• Air Force to deploy supercomputer aboard a superblimp

    The U.S. Air Force is developing a massive blimp to gather and process all intelligence feeds from Afghanistan; the air ship will be longer than a football field and seven times the size of the Goodyear Blimp and will be able to stay afloat for nearly a week at nearly four miles up; the key feature of the ship will be its sophisticated supercomputer which can process 300 terabytes of data an hour; this computer will help limit data overload as surveillance sensors become increasingly complex; it currently takes fourteen analysts to monitor a single feed from a predator and the next generation drones will have ninety-six cameras; the blimp’s first test flight is scheduled for 15 October

  • Arab Silicon Valley plan raise fears of CPU shortages, security risks

    GlobalFoundries, originally part of U.S. No. 2 CPU manufacturer AMD, plans to spend $7 billion on a new chip fabrication facility in Abu Dhabi, the first in the Middle East; business and security experts say it is not a good idea to have a large segment of the U.S. and world economy depend on chips manufactured in an unstable, turmoil-prone region; the worry is not only that a hostile government coming to power would cut off computer components necessary for economnic activity and national security, but that foreign governments could build software or hardware into chips that could transmit confidential information

  • China stealth-jet maker eyes U.S. contracts

    Last month China shocked military analysts by unveiling its first stealth fighter; as is the case with many other Chinese technological advances, the technology was stolen from the United States, albeit indirectly: the Chinese fighter was made with technology from a U.S. stealth plane shot down in 1999 by Serbian forces during the Kosovo war; now, the Chinese manufacturer is teaming up with a small California company to bid on U.S. defense contracts, including contracts for stealth aircraft; the Chinese company also wants to bid on the contract to build the new generation of Marine One helicopters, which are used to transport the president (the U.S. president, not China’s)

  • Egypt's opposition groups have varied, conflicting agendas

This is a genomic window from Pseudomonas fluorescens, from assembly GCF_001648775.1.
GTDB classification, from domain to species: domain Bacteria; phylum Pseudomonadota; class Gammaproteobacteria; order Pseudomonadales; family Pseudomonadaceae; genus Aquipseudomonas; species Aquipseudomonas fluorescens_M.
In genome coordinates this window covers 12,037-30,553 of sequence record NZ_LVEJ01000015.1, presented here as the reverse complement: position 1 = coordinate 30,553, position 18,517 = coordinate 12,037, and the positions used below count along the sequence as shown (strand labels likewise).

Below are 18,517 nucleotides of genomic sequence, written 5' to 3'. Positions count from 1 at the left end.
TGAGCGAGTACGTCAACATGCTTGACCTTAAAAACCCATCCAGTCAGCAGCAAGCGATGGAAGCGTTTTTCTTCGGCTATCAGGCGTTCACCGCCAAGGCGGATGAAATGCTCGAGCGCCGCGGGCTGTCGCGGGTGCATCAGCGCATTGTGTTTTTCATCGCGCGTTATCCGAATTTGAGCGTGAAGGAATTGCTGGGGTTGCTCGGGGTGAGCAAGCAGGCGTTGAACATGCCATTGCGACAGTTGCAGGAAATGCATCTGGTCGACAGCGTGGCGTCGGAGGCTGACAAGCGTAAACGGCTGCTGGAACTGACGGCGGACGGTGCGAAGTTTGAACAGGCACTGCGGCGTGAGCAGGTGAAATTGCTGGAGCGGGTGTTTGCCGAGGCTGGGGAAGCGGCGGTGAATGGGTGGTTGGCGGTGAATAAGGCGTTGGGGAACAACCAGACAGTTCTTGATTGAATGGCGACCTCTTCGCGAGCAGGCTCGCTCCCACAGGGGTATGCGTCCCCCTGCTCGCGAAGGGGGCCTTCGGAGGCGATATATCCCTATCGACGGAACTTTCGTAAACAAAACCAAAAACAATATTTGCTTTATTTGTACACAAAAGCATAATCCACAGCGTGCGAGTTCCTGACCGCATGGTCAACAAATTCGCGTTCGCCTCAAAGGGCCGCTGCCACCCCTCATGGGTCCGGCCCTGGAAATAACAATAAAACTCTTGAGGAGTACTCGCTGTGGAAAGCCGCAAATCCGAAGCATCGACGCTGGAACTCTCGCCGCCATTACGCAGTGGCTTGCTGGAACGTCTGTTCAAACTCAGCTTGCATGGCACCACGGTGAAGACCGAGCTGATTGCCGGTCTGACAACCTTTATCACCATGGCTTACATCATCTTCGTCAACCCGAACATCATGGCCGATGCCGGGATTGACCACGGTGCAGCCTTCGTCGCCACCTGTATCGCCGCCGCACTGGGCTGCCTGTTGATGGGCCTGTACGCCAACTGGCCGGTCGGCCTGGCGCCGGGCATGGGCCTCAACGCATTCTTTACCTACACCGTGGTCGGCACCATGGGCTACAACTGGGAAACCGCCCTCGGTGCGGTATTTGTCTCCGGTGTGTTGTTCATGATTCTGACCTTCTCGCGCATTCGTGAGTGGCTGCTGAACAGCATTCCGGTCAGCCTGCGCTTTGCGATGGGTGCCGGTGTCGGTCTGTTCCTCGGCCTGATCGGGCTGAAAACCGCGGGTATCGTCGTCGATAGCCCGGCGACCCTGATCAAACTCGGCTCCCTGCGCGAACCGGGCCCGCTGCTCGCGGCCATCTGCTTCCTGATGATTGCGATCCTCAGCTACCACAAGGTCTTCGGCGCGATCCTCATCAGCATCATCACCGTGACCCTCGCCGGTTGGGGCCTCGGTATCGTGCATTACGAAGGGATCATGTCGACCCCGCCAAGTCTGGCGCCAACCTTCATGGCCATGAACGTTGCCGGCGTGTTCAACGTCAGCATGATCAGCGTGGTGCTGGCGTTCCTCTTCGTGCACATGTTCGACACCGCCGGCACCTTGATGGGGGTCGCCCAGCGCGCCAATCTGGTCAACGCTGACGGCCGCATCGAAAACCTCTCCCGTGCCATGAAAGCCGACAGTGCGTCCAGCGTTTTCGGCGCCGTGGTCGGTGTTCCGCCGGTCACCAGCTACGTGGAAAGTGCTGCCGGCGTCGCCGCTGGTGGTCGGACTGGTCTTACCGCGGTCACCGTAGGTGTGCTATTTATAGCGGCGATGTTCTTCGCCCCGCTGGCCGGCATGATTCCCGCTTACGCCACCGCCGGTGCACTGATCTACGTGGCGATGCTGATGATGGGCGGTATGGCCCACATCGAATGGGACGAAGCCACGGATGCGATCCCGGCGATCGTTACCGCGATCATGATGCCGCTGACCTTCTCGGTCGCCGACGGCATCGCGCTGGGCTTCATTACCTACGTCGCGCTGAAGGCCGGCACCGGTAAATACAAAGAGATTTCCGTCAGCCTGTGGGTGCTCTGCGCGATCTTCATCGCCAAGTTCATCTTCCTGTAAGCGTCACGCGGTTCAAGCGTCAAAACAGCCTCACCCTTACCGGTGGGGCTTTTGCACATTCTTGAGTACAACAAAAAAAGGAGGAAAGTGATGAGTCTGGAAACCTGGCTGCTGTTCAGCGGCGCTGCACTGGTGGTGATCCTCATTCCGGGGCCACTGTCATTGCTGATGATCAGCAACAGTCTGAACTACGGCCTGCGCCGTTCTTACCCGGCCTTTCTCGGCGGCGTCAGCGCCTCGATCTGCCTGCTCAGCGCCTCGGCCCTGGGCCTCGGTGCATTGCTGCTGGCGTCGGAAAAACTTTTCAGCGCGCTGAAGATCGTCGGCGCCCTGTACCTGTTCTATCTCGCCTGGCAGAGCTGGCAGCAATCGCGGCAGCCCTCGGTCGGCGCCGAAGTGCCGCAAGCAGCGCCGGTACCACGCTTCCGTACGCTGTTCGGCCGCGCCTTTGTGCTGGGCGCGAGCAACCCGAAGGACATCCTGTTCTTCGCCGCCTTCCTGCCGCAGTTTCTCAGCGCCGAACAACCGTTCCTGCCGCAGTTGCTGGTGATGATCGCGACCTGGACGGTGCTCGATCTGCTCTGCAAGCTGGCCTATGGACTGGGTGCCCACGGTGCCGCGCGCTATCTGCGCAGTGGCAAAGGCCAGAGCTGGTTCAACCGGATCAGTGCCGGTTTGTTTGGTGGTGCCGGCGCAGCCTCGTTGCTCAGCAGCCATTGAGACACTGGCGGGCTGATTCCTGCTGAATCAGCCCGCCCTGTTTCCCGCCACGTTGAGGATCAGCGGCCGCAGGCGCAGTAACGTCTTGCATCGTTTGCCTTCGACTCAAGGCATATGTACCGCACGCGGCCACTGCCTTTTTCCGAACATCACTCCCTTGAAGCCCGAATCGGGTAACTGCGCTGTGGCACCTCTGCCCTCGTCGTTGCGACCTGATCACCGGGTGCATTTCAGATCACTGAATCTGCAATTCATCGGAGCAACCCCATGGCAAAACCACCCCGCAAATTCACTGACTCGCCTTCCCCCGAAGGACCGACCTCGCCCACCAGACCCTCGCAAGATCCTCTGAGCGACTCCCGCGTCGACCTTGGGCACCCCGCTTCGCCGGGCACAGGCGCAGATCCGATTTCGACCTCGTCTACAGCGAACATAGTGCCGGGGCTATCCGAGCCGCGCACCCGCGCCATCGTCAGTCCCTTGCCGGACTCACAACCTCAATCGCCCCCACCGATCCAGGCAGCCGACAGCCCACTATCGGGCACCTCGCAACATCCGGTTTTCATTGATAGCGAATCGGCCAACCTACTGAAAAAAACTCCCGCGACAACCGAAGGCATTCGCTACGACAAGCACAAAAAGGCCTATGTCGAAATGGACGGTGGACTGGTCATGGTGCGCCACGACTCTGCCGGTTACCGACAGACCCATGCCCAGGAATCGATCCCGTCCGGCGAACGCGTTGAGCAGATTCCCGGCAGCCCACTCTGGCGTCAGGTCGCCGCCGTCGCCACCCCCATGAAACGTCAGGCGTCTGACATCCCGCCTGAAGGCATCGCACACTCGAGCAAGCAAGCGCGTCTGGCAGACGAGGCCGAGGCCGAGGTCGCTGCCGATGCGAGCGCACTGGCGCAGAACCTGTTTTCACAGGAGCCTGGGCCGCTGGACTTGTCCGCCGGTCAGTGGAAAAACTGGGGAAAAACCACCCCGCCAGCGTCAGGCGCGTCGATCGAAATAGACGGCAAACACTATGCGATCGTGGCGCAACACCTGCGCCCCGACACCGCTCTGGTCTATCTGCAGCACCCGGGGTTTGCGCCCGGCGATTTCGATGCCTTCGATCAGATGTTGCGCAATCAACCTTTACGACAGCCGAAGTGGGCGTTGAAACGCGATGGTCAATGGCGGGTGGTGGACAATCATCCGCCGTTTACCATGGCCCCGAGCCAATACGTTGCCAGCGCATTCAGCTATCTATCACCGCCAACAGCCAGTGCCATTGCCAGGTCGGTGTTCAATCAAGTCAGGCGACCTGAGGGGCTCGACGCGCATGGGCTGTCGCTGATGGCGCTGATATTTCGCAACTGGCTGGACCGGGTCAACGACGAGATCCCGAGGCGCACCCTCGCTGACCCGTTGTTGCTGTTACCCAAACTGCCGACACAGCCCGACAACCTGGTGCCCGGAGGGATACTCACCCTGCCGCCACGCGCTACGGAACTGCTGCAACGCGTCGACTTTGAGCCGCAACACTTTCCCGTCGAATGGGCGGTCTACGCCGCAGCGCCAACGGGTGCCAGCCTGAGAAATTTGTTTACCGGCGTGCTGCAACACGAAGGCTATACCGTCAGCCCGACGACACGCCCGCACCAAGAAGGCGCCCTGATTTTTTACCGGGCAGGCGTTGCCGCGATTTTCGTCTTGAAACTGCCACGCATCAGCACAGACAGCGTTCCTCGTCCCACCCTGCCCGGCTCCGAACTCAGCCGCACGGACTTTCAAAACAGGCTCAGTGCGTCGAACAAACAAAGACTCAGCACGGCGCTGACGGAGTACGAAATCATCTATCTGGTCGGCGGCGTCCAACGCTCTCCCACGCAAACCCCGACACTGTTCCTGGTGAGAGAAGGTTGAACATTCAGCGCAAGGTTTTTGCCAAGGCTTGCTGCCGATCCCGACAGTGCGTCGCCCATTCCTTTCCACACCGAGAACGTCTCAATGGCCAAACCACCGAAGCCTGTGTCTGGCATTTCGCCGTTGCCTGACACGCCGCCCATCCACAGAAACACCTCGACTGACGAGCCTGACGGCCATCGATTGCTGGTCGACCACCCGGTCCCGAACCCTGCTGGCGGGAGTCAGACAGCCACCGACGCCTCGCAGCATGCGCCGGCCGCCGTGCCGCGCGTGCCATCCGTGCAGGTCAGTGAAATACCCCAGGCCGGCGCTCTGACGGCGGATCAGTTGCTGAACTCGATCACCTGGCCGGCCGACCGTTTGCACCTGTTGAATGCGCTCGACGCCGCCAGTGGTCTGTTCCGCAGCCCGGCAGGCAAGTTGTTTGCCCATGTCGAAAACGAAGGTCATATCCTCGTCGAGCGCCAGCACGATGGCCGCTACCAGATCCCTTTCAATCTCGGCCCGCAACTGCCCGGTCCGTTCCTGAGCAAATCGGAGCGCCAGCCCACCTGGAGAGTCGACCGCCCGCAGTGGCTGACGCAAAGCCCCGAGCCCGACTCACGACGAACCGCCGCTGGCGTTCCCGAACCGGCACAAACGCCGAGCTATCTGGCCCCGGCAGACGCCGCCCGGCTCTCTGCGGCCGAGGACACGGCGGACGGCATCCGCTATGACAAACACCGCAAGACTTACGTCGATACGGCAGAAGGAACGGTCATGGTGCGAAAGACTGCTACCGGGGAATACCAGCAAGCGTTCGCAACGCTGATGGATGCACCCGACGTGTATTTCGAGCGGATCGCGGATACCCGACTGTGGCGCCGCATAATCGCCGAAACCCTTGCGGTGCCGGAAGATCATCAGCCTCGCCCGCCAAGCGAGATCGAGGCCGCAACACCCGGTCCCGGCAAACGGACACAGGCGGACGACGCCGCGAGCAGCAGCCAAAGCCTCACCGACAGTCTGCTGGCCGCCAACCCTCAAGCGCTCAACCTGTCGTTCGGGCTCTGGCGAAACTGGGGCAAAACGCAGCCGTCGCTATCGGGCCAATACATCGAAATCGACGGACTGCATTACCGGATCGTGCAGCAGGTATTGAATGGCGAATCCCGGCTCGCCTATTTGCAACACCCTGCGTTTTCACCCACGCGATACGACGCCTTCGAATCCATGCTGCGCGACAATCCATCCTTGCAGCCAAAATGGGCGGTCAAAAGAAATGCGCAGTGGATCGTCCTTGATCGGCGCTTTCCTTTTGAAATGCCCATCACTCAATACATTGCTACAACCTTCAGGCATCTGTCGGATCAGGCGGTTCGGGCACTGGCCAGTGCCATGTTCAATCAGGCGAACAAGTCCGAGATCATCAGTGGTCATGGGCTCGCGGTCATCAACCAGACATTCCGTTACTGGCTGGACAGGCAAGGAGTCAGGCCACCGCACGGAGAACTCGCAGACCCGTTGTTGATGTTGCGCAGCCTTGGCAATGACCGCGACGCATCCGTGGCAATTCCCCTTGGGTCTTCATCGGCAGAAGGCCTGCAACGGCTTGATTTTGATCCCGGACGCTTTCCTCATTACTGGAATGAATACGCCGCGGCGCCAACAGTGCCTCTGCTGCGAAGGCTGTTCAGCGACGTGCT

The opposition to the Mubarak regime is not unified except on one issue: the removal of Hosni Mubarak from power; the five major groups leading the opposition include the pious Muslim Brotherhood, the liberal Al Ghad Party, the nationalist WAFD Party, the socialist 6 April Youth movement, and the umbrella group National Association for Change (NAC), led by Mohamed el Baradei, which includes all these groups, and many more; the Brotherhood enjoys the broadest popular support among Egypt’s poor (and the vast majority of Egyptians are poor), and the best organization; to prevent the Brotherhood from coming to power, the WAFD and AL GHAD parties, with the support of el Baradei and some of the smaller members of the NAC, should consider cooperation with Ahmed Shafik, Omar Suleiman, and Sami Annan — the troika set to succeed Mubarak

  • Disaffected youth, stagnation, poverty threaten Mideast regimes

    In six Arab-Muslim states in the Middle East, six — Egypt, Jordan, Morocco, Oman, Saudi Arabia, and Yemen — more than 50 percent of the citizenry are under the age of 25; in other six states — Bahrain, Kuwait, Lebanon, Qatar, Tunisia, and the United Arab Emirates — the “under 25s” make up between 35 to 47 percent of the population; in Yemen, some 75 percent of the population is under 30, and the poverty rate exceeds 45 percent; in Egypt, some 66 percent of the population is under 30, while fully half the country’s 80 million citizens lives on less than $2 per day; since 1980, the Arab world has experienced the highest rate of [population] growth of any region in the world; during the same period, the Arab economies have been sputtering, creating far too few jobs

  • Mubarak to step down after September elections

    President Hosni Mubarak announced Tuesday that he will not seek reelection in September; he said on national TV that he will devote his remaining months in office to fashioning a constitutional reform; President Obama welcomed the announcement, saying that Egypt’s transition “must begin now”; he said the United States would be happy to offer assistance to Egypt during that process; Mubarak’s plan appears to divide Egyptians — and the protesters; some are determined to carry on, while others think these are major concessions and that the protests have gone far enough; Egypt’s powerful army vowed that it would not use force against the protesters, despite maintaining a strong presence in central Cairo